I almost do not want to post this for fear of jinxing it but at the same time I want to prove the notion that indoor plants are high maintenance is wrong. These green beauties have managed to survive in our home for years with very little maintenance and at times complete negligence.
The oldest plant I have at home is the Chinese evergreen which we bought in early 2005 (I think from Home Depot) just after we moved into our townhome.
It has stayed in the same pot all these years. I know, it’s time I changed at least the soil but now I’m too afraid to mess with it. The plant has waxy variegated green and grey leaves. The sap contains an irritant so it is generally advised to keep the plant away from kids and pets. From my personal experience, this is not a big issue if your kids/pets are not into plucking the leaves off plants. Mine were very good about this. On a side note, I didn’t have much luck with the other two plants that we bought at the same time, a palm and a corn plant.
The next one is the most interesting plant that I have ever had, the Maranta or the prayer plant.
It has a variegated green leaves with dark pink/red stripes. At dusk and all through night this plant folds its leaves in a prayer position (hence the name) and opens it only in the morning. Here it is at night with the folded leaves.
It seems this praying habit is because of two light-sensitive pigments in the plant: one which is sensitive to red light raises the leaves and the other which is sensitive to blue light lowers them. I saw this one at my dad’s friend’s house in upstate NY in 2005 and was in awe. I took a clipping, came home, and planted it in a pot. After a fussy few months she was off to a great life. Though got to remind you, she is still fussy when it comes to watering. During some dry spells (3 week long vacations or just plain forgetfulness) she does shed quite a few leaves and looks scraggeddy before I have to nurse her back to health with monitored watering.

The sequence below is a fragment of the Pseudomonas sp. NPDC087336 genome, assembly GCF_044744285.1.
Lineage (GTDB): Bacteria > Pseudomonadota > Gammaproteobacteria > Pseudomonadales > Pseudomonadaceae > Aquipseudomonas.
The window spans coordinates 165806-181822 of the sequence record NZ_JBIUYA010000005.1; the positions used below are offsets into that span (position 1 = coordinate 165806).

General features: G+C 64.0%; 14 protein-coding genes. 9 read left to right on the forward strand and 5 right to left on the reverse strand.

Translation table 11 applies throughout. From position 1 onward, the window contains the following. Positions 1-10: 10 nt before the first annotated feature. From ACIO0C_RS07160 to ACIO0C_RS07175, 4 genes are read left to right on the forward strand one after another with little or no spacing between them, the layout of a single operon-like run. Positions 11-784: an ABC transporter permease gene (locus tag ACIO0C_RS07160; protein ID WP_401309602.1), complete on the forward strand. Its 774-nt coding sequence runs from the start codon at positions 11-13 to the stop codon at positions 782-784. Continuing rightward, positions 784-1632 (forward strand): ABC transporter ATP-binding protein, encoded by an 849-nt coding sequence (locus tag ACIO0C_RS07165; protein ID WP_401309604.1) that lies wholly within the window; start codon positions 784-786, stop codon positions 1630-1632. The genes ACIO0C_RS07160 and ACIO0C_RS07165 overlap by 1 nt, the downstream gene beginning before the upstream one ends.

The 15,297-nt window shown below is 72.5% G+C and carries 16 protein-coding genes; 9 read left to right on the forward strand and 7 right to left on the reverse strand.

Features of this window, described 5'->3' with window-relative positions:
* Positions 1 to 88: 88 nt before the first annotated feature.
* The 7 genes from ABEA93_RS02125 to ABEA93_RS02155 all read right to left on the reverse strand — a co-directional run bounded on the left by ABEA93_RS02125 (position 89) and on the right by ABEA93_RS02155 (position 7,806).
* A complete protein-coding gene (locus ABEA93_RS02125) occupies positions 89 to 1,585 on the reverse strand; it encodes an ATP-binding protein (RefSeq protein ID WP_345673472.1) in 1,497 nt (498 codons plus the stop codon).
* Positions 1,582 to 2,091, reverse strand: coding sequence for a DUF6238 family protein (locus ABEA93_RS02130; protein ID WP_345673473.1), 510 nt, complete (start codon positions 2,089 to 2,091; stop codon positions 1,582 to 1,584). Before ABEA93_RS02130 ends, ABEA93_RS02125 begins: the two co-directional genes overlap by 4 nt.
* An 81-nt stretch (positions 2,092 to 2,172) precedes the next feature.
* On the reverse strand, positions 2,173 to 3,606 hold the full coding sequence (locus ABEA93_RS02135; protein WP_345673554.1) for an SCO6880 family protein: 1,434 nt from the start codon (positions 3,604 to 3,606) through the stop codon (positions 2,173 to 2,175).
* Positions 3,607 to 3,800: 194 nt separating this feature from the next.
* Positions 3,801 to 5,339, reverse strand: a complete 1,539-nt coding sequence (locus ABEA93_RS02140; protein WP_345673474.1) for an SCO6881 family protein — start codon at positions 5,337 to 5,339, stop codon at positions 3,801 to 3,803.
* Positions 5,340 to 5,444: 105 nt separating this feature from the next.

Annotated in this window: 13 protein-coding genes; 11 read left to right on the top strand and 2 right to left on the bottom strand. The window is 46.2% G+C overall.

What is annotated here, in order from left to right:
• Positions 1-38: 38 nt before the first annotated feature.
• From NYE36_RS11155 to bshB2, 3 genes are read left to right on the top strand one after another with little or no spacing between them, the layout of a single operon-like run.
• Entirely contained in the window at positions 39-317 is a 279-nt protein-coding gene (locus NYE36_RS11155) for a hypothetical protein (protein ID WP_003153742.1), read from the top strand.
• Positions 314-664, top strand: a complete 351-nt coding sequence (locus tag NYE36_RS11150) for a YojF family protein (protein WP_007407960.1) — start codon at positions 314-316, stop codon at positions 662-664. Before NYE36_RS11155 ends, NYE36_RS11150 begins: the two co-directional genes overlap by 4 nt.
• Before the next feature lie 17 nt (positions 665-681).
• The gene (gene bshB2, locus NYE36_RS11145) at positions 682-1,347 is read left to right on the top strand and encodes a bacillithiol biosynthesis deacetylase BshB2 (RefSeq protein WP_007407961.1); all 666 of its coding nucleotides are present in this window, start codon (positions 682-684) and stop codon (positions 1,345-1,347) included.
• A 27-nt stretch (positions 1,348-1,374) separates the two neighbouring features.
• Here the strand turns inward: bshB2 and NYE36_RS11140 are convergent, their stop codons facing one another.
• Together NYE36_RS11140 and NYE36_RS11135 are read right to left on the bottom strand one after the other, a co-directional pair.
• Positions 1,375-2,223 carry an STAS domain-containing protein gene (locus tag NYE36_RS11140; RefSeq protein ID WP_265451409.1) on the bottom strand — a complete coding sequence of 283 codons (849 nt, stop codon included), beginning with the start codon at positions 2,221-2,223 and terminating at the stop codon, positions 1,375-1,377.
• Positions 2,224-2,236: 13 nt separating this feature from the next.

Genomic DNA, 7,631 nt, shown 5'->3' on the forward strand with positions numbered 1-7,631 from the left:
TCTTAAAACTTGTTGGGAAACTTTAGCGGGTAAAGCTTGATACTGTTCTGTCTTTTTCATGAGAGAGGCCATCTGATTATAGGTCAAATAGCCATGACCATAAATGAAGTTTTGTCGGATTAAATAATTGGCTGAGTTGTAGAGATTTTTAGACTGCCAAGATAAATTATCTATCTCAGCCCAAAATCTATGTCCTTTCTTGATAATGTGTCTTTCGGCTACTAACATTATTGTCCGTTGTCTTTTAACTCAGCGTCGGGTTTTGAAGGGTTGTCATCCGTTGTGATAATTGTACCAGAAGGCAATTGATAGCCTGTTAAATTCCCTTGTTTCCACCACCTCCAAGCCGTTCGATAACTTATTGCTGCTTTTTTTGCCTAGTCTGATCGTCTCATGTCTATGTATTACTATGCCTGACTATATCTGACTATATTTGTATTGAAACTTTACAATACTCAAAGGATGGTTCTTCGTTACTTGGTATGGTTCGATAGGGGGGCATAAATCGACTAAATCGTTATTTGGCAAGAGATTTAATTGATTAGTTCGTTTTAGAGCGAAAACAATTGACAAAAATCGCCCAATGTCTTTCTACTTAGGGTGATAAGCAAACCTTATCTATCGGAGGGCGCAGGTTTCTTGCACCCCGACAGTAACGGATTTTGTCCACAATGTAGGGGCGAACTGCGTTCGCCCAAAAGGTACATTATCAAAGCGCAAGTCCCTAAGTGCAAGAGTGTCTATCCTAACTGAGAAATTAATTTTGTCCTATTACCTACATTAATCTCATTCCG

An ubiquitous plant in our home is the pothos. The first time I tried my hand at growing pothos (10 yrs ago) was an utter failure. I do not remember what happened but it kinda seems strange as this one is basically indestructible. On the second try B got a cutting from his office 8 or 9 yrs ago and it has survived since. Now I have 3 pots of pothos at home and one in the office (in water), all from the cuttings of the original one. You’ve seen one of these draping our Buddha in the living room pics. (FYI – the Buddha is no longer in that spot, you can follow his journeys around the house here.)
There is another one in the kitchen on the counter.
And another in the breakfast area on a plant stand. The pot is my Halloween Candy Cauldron.
I bought this ‘friendship plant’ from Home Depot in Feb. It has apple green quilted leaves with deep bronze veins. The texture of the leaves is simply amazing.
On the side table in the living room is a Janet Craig Dracaena, from IKEA, a member of our family for over 4 yrs.
Another IKEA plant is the Peperomia obtusifolia or the variegated Baby Rubber Plant. I’ve had this guy for the last 1 year and yes it is still in the same IKEA pot.
I also have the luckiest plant of all in my foyer niche, the lucky bamboo.
Again the plant has been in the family for the last 7 yrs and it has indeed proven to be lucky for us. 🙂
The underlying issue with indoor plants is watering. The golden rule is to water them only if the soil is dry to touch. And when you water do not go overboard, just a cup is fine for medium sized planters. Fertilize once a year in the warmer months. Do you know after a few years you can divide your house plants?